Heartbeat of a nation
PUBLISHED: 15:33 02 July 2008 | UPDATED: 11:39 12 August 2010
IN the year that the NHS celebrates its 60th birthday, reporter Kate Nelson talks to a former nurse about her experiences of being one of the first to train under the new system,
IN the year that the NHS celebrates its 60th birthday, reporter Kate Nelson talks to a former nurse about her experiences of being one of the first to train under the new system, the brainchild of then Health Minister, Aneurin Bevan....
Born in 1930 in Birkenhead, Merseyside, Margaret Bell, 78, of Cloonmore Avenue, Orpington, could not have imagined that she would dedicate more than 60 years of her life to working in the National Health Service.
Having spent her childhood in India, where her father had been offered a job when she was just two months old, she returned to England in 1946.
She said: "After World War II had ended, nuns at my convent school in Darjeeling showed me pictures of concentration camps. The horrors of that spurred me into a nursing career.
"I was appalled. I asked them how anyone could do this to another human being and I just knew that I had to help."
She began nursing in May 1948, just a few months before the NHS came into existence in July.
"I was one of the guinea pigs who helped work out how it should operate," she said. "When the NHS was first established there was a great feeling in the country. It was a good thing.
"Back in those days, it was a pleasure to work in the system. There was a feeling of everyone working together. People used to stick together and weren't afraid to speak out."
She began her training at Alder Hey Children's Hospital, Liverpool before moving to Whiston Hospital, Merseyside, to complete her State Registered Nursing (SRN).
As a second year student at Whiston, Mrs Bell had a terrifying experience that influenced her career.
She said: "I began treating a cancer patient who had been released from jail serving a life sentence for manslaughter.
"One night as I was sitting at my desk, I suddenly felt hands around my throat and he started to throttle me. It was only that another nurse came back from a meal break that I escaped being killed.
"The next day during an inquiry, it turned out that the man had been sexually and mentally abused by his mother and he later ended up being jailed for killing her boyfriend.
"He had seen women as the root of all his problems in life and that's why he attacked me. However, over the proceeding weeks he got more and more dependent on me and another nurse, we became the only ones who could go near him. When he died, he left us all his money which we could not take, so we left it to the hospital. He also said that we had been the only women he had trusted in his life. Later in my career I researched children who have been abused by their mothers."
Mrs Bell went on to work at Lambeth Hospital for her midwifery training before moving to Hertfordshire and Essex Hospital, Bishops Stortford and later to North Hertfordshire Hospital.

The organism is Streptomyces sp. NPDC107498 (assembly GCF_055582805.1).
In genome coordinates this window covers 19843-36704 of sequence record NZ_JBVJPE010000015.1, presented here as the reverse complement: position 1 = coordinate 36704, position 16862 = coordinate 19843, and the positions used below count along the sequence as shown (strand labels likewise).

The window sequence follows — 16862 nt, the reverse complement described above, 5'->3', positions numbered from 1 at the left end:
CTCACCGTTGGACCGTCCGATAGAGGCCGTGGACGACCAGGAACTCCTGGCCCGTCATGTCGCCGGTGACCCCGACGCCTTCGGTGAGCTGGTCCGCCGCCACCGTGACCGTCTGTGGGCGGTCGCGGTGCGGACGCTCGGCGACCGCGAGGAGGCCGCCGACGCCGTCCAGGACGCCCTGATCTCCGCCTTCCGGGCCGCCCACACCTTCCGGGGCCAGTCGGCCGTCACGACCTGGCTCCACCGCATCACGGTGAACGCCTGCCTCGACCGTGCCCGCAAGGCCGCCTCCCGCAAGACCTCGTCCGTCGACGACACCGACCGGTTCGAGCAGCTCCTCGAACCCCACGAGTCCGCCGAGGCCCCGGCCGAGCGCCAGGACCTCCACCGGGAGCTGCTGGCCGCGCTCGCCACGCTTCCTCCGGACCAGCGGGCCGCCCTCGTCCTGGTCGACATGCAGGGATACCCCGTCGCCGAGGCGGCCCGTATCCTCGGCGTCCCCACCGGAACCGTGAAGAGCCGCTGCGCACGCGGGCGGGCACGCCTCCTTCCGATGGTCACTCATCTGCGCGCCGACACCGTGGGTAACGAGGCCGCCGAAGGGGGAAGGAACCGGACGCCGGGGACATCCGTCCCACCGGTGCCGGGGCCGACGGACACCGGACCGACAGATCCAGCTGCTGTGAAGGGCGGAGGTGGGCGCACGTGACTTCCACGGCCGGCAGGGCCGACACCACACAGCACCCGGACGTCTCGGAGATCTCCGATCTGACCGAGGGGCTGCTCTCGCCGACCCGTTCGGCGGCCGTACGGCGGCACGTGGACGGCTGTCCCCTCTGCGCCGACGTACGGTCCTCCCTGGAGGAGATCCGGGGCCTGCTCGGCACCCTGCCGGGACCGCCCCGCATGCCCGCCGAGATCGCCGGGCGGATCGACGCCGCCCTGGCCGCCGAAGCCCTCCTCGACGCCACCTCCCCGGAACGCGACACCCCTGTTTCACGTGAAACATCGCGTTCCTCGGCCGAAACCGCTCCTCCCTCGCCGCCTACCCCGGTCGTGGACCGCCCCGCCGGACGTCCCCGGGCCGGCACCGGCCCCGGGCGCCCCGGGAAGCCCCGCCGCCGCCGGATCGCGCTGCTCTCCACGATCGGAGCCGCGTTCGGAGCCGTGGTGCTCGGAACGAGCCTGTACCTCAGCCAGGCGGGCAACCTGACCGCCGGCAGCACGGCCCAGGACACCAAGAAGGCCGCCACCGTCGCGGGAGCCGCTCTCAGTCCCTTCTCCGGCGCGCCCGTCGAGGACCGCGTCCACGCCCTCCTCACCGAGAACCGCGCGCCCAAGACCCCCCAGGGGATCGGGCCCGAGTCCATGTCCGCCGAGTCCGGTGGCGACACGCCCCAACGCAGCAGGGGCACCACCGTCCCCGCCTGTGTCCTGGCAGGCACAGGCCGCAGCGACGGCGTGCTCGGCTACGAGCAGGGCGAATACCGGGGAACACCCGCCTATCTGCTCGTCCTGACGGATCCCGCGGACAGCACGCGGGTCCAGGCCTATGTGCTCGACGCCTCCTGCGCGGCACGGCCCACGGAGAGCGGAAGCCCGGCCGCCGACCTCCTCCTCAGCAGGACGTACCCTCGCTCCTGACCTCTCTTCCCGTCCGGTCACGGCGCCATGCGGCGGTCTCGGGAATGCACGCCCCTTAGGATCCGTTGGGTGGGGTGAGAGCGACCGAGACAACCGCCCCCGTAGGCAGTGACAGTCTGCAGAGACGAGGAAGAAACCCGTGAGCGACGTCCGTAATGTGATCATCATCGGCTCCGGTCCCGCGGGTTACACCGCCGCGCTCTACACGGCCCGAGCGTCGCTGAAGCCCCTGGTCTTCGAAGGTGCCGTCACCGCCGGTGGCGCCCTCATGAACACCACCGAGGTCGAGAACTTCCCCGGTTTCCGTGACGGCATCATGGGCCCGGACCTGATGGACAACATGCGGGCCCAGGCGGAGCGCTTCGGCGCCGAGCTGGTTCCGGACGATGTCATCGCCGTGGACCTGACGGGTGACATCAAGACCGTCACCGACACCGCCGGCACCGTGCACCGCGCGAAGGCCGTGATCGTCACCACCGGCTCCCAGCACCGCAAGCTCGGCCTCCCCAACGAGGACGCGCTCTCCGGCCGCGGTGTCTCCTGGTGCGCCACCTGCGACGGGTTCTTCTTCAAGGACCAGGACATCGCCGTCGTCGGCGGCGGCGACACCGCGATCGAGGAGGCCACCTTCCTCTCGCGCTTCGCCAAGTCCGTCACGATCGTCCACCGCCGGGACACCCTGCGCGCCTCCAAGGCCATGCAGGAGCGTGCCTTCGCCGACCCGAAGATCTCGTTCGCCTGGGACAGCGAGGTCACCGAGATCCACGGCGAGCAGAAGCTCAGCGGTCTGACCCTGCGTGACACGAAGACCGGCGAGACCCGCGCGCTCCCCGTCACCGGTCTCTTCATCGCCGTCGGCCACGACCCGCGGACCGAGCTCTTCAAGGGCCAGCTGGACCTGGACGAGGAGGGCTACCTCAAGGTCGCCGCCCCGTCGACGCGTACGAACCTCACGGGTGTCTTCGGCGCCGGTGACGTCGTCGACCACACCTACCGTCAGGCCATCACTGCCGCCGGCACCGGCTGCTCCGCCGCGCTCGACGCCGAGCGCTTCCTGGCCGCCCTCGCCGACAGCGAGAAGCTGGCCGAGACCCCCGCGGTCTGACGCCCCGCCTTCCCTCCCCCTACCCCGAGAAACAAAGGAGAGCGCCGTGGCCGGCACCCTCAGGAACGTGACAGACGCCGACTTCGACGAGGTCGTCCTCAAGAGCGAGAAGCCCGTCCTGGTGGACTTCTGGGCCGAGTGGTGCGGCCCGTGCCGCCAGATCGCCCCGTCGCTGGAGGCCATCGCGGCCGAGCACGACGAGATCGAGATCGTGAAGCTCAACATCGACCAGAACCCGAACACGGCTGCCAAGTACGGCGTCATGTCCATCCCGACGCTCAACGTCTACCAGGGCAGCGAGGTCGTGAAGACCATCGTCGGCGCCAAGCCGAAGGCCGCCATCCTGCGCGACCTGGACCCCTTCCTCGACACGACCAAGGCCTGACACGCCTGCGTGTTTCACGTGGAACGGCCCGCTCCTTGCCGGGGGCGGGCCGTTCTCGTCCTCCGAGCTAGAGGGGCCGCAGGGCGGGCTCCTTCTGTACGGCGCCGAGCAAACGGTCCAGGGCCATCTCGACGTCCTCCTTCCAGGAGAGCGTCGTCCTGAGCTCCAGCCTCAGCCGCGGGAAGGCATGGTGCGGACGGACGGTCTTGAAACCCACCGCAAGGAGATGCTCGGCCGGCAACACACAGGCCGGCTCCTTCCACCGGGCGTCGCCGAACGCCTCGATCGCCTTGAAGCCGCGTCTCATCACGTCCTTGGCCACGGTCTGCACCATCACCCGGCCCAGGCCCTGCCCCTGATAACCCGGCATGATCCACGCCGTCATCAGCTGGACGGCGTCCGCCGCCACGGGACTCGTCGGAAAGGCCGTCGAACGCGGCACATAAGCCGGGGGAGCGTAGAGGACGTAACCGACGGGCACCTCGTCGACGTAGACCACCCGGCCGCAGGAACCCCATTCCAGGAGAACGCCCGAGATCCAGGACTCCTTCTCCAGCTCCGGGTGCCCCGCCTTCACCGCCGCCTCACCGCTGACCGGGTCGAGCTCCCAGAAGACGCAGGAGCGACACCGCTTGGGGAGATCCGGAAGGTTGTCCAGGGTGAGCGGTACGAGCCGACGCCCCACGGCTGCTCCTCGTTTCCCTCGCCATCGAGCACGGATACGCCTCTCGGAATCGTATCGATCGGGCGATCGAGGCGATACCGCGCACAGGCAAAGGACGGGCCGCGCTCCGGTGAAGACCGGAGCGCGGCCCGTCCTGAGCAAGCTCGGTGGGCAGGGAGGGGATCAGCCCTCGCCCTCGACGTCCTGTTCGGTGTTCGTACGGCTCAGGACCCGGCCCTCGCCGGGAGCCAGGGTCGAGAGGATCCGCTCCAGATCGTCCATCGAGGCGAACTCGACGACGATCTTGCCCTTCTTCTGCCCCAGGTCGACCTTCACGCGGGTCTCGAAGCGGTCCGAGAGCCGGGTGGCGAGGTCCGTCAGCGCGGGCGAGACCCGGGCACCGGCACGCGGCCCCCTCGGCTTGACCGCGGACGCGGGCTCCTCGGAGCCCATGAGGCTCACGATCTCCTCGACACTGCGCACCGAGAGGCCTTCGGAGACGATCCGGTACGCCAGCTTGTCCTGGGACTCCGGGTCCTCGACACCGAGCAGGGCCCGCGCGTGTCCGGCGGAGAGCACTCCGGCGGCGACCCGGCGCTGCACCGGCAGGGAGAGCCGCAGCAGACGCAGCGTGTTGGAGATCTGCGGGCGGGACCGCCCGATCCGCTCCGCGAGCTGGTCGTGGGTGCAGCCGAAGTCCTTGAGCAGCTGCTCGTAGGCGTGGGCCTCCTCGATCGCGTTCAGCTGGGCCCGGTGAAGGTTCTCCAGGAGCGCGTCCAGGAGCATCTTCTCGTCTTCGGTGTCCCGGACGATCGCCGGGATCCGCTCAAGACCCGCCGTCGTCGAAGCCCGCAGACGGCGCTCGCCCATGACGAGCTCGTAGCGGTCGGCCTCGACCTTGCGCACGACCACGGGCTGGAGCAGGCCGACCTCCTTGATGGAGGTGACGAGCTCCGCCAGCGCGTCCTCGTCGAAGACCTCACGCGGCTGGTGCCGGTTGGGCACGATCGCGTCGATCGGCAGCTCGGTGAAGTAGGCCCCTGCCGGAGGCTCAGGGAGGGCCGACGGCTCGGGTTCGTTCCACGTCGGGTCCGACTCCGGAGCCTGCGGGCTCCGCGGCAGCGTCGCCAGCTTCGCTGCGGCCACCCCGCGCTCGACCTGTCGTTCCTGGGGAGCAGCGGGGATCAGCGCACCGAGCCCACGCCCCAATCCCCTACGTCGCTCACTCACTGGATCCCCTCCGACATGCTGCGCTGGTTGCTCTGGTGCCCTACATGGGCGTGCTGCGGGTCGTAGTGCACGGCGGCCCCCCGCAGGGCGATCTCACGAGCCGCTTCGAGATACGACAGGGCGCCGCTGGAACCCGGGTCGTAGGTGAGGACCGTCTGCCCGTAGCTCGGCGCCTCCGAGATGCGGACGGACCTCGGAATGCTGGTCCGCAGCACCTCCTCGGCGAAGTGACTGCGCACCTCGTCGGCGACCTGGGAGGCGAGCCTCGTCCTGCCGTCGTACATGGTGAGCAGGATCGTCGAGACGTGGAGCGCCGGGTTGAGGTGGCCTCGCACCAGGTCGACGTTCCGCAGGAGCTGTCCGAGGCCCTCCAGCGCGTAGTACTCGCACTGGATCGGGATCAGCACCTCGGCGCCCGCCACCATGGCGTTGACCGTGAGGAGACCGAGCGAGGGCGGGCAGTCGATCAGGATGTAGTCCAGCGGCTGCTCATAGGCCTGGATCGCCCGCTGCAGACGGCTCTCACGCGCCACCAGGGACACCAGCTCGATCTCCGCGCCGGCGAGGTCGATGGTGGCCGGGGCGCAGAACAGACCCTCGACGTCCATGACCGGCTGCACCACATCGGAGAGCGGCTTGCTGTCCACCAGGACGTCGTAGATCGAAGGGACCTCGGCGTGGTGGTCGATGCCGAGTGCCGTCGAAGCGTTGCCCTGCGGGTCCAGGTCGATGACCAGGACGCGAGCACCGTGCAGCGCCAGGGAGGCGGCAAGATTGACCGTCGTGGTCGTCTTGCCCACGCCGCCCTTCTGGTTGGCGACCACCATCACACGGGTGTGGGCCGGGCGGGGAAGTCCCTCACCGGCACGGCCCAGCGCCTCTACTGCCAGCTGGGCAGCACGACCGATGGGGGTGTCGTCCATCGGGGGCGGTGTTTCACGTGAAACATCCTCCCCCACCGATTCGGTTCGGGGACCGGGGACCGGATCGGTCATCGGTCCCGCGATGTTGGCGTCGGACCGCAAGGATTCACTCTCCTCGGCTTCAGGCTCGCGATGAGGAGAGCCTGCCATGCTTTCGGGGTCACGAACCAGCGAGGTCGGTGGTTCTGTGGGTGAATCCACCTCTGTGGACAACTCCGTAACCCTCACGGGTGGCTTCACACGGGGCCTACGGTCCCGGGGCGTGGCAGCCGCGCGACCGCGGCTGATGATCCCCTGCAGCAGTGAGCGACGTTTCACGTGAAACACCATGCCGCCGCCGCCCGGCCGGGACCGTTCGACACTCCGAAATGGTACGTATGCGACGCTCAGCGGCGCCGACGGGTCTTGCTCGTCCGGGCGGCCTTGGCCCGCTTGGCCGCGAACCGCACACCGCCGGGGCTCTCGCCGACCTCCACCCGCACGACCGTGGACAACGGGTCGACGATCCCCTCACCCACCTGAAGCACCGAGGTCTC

While working as a staff nurse at Orpington Hospital in 1963, where she had worked since 1960, Mrs Bell caught mumps and her doctor advised her to travel abroad for at least a year to recover.
She said: "I saw an advert for nurses in Northern Rhodesia, soon to be Zambia, and had always wanted to go to Africa. I applied and was delighted when I got the job."
While there, her experiences were far removed from her time in the NHS.
"We had to overcome tribal beliefs and the influence that witchdoctors had on people," she said.
"When I was in the city of Kitwe, I met a medical assistant who had a wound on his arm. He was treating it with mud. I was amazed and asked him why. He told me the witchdoctors had prescribed it and refused to listen when I told him he was infecting it.
"I showed him what he should do but he dismissed it as white man's medicine. When it got worse, he finally agreed and after it healed he told me I had powers over the witchdoctors.
"We were later thanked by President Kenneth Kuanda who said he was grateful to the white nursing sisters for breaking down witchdoctor influences."
Mrs Bell is certain that the great variety of cultures she experienced during her childhood in India, and later on in Africa, helped her in her work in the NHS.
When she returned to Orpington Hospital from Africa in 1964, she noticed an influx of nurses from the Carribbean, Indian sub continent and Malaysia.
She said: "Working in the NHS, it doesn't matter what culture you come from or what religion or beliefs you hold, everyone is part of the team and we all used to celebrate each other's festivals, such as Chinese New Year."
But Mrs Bell is more critical of the NHS under the Labour government and believes such caring gestures would be unlikely now.
She said: "It's so different now. The past 10 years have been the worst. Nurses are afraid to speak up about something in case they get the sack. The whole system is under pressure. We might not even have an NHS in the future unless something changes."
Following nearly 40 years in the health service, she retired in 1987 after deciding she needed a complete break from nursing and the medical profession.
She said: "One night I had a dream that all the sisters I had worked with were questioning me and cross examining me.
"They were saying 'we trained you, why have you stopped?' which had a huge effect on me, so I started doing voluntary work for the stroke unit at Queen Mary's in Sidcup."
She has remained at the hospital on various committees and forums since 1994 and is still a member of the Bexley Public and Patient Involvement (PPI) Forum.
She said: "I have many fond moments from my working life. I have enjoyed helping both patients and staff and getting the best out of the NHS. The people I work with now tell me they want me to continue my battleaxe training to do the best for patients and they joke that even when I die they'll have a hotline linked to heaven to ask for my advice.